Opponents sing and dance outside Netanyahu’s residence in anticipation of the end of his 12 years as prime minister.
Several world leaders have welcomed Israel’s new government, but Palestinians remained defiant over what they perceived as a continuation of the previous administration.
Benjamin Netanyahu’s 12-year grip on power ended on Sunday, his administration replaced by a coalition government cobbled together by the centrist Yair Lapid and ultra-nationalist Naftali Bennett. In a razor-thin 60-59 confidence vote, Israel’s parliament approved the new government.
The vote was won after Lapid finalised a coalition deal between eight different parties with little in common, aside from the desire to topple Netanyahu, leaving many analysts to question the new government’s chances of long-term survival.
Here is how world leaders reacted to the new government:
US President Joe Biden said the United States remained committed to Israel’s security and would work with its new government. In a statement, the US president welcomed the new government coalition led by nationalist Naftali Bennett and sought to reaffirm US-Israel ties.
“I look forward to working with Prime Minister Bennett to strengthen all aspects of the close and enduring relationship between our two nations,” Biden said. “Israel has no better friend than the United States.
“The United States remains unwavering in its support for Israel’s security,” Biden said. “My administration is fully committed to working with the new Israeli government to advance security, stability, and peace for Israelis, Palestinians, and people throughout the broader region.”
German Chancellor Angela Merkel said she was looking forward to “working closely” with Israel’s new prime minister.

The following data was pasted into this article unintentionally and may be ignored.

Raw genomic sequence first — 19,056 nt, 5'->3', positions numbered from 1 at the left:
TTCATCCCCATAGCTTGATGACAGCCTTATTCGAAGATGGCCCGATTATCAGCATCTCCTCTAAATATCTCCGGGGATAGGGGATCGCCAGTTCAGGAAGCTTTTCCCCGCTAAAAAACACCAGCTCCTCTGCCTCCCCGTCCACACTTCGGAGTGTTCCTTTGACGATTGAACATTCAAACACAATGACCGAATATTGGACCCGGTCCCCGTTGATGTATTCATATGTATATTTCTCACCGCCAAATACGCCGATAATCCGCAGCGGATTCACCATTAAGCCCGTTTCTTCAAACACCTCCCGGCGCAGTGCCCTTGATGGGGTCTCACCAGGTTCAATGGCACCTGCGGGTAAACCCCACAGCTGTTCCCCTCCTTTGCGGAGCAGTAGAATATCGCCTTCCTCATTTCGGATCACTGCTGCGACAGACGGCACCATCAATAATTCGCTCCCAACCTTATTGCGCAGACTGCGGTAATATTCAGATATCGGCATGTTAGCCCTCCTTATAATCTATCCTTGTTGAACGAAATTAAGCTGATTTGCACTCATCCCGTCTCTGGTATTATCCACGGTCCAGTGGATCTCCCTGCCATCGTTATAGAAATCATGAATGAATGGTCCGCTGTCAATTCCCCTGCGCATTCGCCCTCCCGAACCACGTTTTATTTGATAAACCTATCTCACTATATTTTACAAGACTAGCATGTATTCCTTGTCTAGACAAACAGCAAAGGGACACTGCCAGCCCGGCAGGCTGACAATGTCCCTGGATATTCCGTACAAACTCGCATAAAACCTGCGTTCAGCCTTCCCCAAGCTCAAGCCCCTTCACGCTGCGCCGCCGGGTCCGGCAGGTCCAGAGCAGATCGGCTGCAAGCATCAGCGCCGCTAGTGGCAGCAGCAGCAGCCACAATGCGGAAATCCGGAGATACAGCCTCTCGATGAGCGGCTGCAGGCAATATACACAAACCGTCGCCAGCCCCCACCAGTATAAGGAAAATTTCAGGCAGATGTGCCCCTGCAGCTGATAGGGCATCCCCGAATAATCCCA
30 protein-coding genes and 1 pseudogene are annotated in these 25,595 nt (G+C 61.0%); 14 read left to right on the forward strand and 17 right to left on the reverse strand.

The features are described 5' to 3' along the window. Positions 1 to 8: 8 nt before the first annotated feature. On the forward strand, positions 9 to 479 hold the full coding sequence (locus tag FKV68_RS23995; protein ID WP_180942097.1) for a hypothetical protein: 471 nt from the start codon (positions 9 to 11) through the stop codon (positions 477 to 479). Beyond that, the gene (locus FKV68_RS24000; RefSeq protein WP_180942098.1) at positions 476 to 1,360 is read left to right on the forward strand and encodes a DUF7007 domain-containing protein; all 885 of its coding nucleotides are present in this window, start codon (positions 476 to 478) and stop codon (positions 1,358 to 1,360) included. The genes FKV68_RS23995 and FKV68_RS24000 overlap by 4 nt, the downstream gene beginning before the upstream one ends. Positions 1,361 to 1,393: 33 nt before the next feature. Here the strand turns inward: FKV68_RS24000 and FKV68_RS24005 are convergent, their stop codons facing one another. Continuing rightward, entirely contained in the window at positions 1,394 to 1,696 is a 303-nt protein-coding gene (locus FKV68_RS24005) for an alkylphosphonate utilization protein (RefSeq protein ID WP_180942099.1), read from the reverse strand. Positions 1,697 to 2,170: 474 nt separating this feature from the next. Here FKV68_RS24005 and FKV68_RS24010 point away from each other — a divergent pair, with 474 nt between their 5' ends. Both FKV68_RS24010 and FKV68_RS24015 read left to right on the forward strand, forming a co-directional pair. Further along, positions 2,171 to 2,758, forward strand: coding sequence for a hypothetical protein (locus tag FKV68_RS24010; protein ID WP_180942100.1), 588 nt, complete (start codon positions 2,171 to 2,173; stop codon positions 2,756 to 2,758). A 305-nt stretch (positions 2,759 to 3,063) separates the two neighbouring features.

“Germany and Israel are connected by a unique friendship that we want to strengthen further. With this in mind, I look forward to working closely with you,” Merkel said in a message addressed to Bennett and shared by her spokeswoman Ulrike Demmer on Twitter.
The office of Palestinian President Mahmoud Abbas said that the change in government remains an Israeli matter and that Palestine’s demands remain the same.
“This is an internal Israeli affair,” Nabil Abu Rudeineh, Abbas’s spokesman, said in a statement. “Our position has always been clear, what we want is a Palestinian state on the 1967 borders with Jerusalem as its capital,” he added.
Hamas spokesman Fawzi Barhoum insisted that no matter the colour of the new administration, Israel “remains a colonial entity”.
“Regardless of the shape of the government in Israel, it will not alter the way we look at the Zionist entity,” Barhoum said. “It is an occupation and a colonial entity, which we should resist by force to get our rights back,” he added.
Tehran does not expect Israeli foreign and security policy to change under its new government, a foreign ministry spokesman said on Monday, according to ISNA news agency.
“Iran’s enemies are gone and powerful Iran is still here. I don’t think Israel’s policies will change with the new government,” Saeed Khatibzadeh said.
Austrian Chancellor Sebastian Kurz congratulated Bennett and Lapid and said he looked forward to working with them.
“Austria is committed to Israel as a Jewish and democratic state and will continue to stand by Israel’s side,” he said on Twitter.
The United Kingdom’s foreign minister also congratulated Bennett and Lapid on the formation of the government.
In a tweet, Dominic Raab said he looked forward to continued UK-Israel “cooperation on security, trade and climate change, and working together to secure peace in the region”.
Canadian Prime Minister Justin Trudeau said he looked forward to working with Bennett and Lapid “to keep our people safe and supported as we recover from the global COVID-19 pandemic, and help both of our countries build back better”.
In a statement, Trudeau said the leaders would “explore ways to further strengthen the relationship between Canada and Israel”, including through a bilateral trade agreement. He also thanked Netanyahu “for his valuable partnership over the years”.
US Senate Majority Leader said he hoped the new government will pave the way for “serious” negotiations over a two-state solution to the Israeli-Palestinian conflict.
“I am urging the Biden Administration to do all it can to bring the parties together and help achieve a two-state solution where each side can live side by side in peace,” Schumer said.
Removed Israeli prime minister swiftly took to social media promising to return soon to power.
“Do not let your spirit fall,” he said on Twitter. “We’ll be back – and faster than you think,” he added.